As I mentioned in my first post, Goodguide.com gave Tom's of Maine toothpaste an 8.8 rating. This was their highest ranked toothpaste. I purchased two tubes at Rite Aid for $3 apiece. This will now replace my former tube of Crest (6.4 rating). Their products are made without any artificial ingredients and without animal testing. They are the only all natural toothpaste to earn the American Dental Association's Seal of Acceptance. Just to muddy the waters a little, a check on Wikipedia revealed that in 2006 a controlling 84% stake of Tom's of Maine was purchased by Colgate-Palmolive. The terms of the purchase stipulate that Tom's of Maine's (socially responsible) policies will be retained. So far it appears they have. According to Responsible Shopper, Colgate-Palmolive gets middling marks for environment, labor and ethics and governance. Not spectacular, but far better than Proctor & Gamble (who get terrible marks). So the final verdict: Tom's is in.

    A weightier matter is credit cards. I've had a Citigroup Visa card for many years. Much to my chagrin, Responsible Shopper gives Citigroup terrible marks in just about everything. They are tied for last in their banking category. This will not do. So I'm looking into a Visa card from Wainwright Bank to replace it. From Wikipedia:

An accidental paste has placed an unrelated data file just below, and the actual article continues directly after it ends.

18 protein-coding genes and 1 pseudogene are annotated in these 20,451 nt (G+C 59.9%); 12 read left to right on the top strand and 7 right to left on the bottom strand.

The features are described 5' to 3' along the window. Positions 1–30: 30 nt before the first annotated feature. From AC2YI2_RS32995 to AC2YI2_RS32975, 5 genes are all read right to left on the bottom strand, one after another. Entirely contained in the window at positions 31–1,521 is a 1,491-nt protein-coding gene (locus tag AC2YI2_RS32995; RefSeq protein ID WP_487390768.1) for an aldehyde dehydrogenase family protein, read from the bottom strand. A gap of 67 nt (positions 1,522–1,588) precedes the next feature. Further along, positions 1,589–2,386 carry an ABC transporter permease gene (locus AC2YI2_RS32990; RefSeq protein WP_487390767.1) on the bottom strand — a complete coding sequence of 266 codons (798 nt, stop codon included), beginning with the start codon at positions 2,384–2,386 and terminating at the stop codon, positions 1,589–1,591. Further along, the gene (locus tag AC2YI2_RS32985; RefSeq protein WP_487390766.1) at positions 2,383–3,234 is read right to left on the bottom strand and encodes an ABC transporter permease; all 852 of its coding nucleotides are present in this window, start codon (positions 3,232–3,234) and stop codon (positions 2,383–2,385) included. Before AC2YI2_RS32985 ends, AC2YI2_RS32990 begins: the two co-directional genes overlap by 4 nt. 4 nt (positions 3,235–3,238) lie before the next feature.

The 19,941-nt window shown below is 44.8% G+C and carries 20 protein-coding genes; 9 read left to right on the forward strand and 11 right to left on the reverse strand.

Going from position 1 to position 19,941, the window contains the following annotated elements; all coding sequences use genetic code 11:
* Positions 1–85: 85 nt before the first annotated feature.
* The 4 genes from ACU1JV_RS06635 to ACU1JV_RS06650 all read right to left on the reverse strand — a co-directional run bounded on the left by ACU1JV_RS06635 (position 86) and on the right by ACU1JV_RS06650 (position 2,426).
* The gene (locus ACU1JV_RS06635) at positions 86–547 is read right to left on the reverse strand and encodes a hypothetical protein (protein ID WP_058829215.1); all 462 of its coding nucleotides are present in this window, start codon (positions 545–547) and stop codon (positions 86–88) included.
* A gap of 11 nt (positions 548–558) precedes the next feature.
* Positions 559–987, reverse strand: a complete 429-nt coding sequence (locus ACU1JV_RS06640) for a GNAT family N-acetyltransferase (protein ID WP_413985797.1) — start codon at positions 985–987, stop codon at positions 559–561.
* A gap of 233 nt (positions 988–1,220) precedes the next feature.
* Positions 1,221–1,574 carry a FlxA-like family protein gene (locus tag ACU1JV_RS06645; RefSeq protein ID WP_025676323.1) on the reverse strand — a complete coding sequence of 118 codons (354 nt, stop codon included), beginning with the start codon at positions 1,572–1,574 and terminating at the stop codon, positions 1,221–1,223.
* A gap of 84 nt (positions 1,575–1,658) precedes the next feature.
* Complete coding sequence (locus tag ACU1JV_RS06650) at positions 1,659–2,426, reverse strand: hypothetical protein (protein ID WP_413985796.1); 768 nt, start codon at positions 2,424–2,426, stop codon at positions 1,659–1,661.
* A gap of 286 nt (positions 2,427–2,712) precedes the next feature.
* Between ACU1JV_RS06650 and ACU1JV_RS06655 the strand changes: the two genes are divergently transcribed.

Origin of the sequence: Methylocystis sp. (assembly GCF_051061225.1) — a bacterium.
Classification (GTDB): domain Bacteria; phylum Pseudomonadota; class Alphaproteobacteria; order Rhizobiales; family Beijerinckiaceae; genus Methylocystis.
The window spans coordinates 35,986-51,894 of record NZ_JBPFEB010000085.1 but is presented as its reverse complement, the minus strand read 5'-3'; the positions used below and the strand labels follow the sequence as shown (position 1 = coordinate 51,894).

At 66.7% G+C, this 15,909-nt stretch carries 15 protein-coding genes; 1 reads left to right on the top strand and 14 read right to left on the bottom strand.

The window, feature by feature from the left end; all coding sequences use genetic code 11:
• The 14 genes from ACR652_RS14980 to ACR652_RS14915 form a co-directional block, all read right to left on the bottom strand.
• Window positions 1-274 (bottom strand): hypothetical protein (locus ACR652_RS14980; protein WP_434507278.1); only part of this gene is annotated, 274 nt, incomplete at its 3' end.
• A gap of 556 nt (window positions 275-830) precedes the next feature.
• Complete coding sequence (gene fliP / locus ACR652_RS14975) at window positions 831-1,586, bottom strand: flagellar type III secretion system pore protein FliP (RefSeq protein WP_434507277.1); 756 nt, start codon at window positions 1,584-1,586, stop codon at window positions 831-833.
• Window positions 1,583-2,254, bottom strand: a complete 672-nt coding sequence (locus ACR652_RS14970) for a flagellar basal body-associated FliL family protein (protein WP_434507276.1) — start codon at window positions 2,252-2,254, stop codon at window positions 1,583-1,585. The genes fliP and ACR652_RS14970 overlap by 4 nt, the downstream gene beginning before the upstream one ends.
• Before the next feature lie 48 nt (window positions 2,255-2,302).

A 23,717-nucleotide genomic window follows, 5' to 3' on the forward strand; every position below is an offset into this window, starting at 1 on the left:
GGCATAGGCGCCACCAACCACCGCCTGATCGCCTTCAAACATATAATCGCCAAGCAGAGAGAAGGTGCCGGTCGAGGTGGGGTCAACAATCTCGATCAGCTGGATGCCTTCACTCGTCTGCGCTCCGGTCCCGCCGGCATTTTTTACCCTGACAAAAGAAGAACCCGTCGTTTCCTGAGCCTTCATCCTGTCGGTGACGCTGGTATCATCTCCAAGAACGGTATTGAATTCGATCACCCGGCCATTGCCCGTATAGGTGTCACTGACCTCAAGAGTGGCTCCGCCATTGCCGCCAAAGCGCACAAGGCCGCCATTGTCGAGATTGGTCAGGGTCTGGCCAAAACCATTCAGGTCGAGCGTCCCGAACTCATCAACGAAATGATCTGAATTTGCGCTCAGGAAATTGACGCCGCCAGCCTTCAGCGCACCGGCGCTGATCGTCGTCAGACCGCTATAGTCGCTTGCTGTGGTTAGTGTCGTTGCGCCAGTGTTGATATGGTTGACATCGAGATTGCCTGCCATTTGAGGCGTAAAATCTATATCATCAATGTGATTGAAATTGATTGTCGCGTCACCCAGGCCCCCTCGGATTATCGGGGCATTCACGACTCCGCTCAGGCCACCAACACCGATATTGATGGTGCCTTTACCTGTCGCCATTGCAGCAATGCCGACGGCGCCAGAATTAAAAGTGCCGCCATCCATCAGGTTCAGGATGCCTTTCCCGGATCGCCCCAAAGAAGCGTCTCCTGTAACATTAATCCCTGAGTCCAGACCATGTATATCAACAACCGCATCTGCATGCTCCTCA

Wainwright Bank is a nationally-recognized socially progressive bank in Boston, lauded as a “rebel with a cause making its reputation as a champion of social-justice causes, throwing its support behind everything from the gay-rights movement and affordable housing initiatives to immigration reform and the anti-Iraq war movement.”

    Sounds good to me.

    The third area, as I mentioned in another thread, is tennis shoes. Responsible Shopper gives New Balance the best marks in the athletic wear category. Adidas comes in last. New Balance is the only company that still makes athletic shoes in the US. So I went online and bought one of their American made models.

    Anyway, the point of this overly long post is that the information is out there now. With a little research we could all become ethical consumers. And contrary to popular opinion, it doesn't always cost more. Often they're comparably priced. The problem is just finding out that they're there in the first place.